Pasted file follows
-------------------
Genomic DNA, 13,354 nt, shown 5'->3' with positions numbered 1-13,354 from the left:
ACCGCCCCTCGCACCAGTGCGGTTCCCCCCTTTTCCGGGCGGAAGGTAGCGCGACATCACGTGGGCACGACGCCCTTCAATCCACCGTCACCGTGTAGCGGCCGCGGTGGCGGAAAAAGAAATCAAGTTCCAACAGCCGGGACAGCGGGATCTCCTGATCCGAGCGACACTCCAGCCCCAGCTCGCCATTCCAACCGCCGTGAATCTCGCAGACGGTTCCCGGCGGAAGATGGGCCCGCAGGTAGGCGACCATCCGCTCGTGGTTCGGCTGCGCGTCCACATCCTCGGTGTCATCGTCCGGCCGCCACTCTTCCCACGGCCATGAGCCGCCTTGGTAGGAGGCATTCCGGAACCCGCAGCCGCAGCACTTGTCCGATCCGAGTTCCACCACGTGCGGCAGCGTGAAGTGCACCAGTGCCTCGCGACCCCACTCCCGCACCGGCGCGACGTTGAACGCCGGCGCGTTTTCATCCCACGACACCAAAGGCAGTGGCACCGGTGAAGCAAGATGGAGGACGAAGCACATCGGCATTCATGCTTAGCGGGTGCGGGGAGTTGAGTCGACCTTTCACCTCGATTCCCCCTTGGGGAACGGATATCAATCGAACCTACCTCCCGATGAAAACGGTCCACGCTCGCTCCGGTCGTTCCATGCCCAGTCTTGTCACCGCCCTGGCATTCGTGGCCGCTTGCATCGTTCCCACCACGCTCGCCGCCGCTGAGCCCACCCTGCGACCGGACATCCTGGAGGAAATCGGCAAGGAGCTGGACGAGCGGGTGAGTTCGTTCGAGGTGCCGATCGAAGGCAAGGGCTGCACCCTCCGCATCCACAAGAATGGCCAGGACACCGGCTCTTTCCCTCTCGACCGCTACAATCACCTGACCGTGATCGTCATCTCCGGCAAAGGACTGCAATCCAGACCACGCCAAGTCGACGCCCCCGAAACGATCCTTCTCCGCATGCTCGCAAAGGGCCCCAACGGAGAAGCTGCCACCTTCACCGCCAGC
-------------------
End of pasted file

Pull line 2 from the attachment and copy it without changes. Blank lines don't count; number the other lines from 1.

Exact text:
ACCGCCCCTCGCACCAGTGCGGTTCCCCCCTTTTCCGGGCGGAAGGTAGCGCGACATCACGTGGGCACGACGCCCTTCAATCCACCGTCACCGTGTAGCGGCCGCGGTGGCGGAAAAAGAAATCAAGTTCCAACAGCCGGGACAGCGGGATCTCCTGATCCGAGCGACACTCCAGCCCCAGCTCGCCATTCCAACCGCCGTGAATCTCGCAGACGGTTCCCGGCGGAAGATGGGCCCGCAGGTAGGCGACCATCCGCTCGTGGTTCGGCTGCGCGTCCACATCCTCGGTGTCATCGTCCGGCCGCCACTCTTCCCACGGCCATGAGCCGCCTTGGTAGGAGGCATTCCGGAACCCGCAGCCGCAGCACTTGTCCGATCCGAGTTCCACCACGTGCGGCAGCGTGAAGTGCACCAGTGCCTCGCGACCCCACTCCCGCACCGGCGCGACGTTGAACGCCGGCGCGTTTTCATCCCACGACACCAAAGGCAGTGGCACCGGTGAAGCAAGATGGAGGACGAAGCACATCGGCATTCATGCTTAGCGGGTGCGGGGAGTTGAGTCGACCTTTCACCTCGATTCCCCCTTGGGGAACGGATATCAATCGAACCTACCTCCCGATGAAAACGGTCCACGCTCGCTCCGGTCGTTCCATGCCCAGTCTTGTCACCGCCCTGGCATTCGTGGCCGCTTGCATCGTTCCCACCACGCTCGCCGCCGCTGAGCCCACCCTGCGACCGGACATCCTGGAGGAAATCGGCAAGGAGCTGGACGAGCGGGTGAGTTCGTTCGAGGTGCCGATCGAAGGCAAGGGCTGCACCCTCCGCATCCACAAGAATGGCCAGGACACCGGCTCTTTCCCTCTCGACCGCTACAATCACCTGACCGTGATCGTCATCTCCGGCAAAGGACTGCAATCCAGACCACGCCAAGTCGACGCCCCCGAAACGATCCTTCTCCGCATGCTCGCAAAGGGCCCCAACGGAGAAGCTGCCACCTTCACCGCCAGC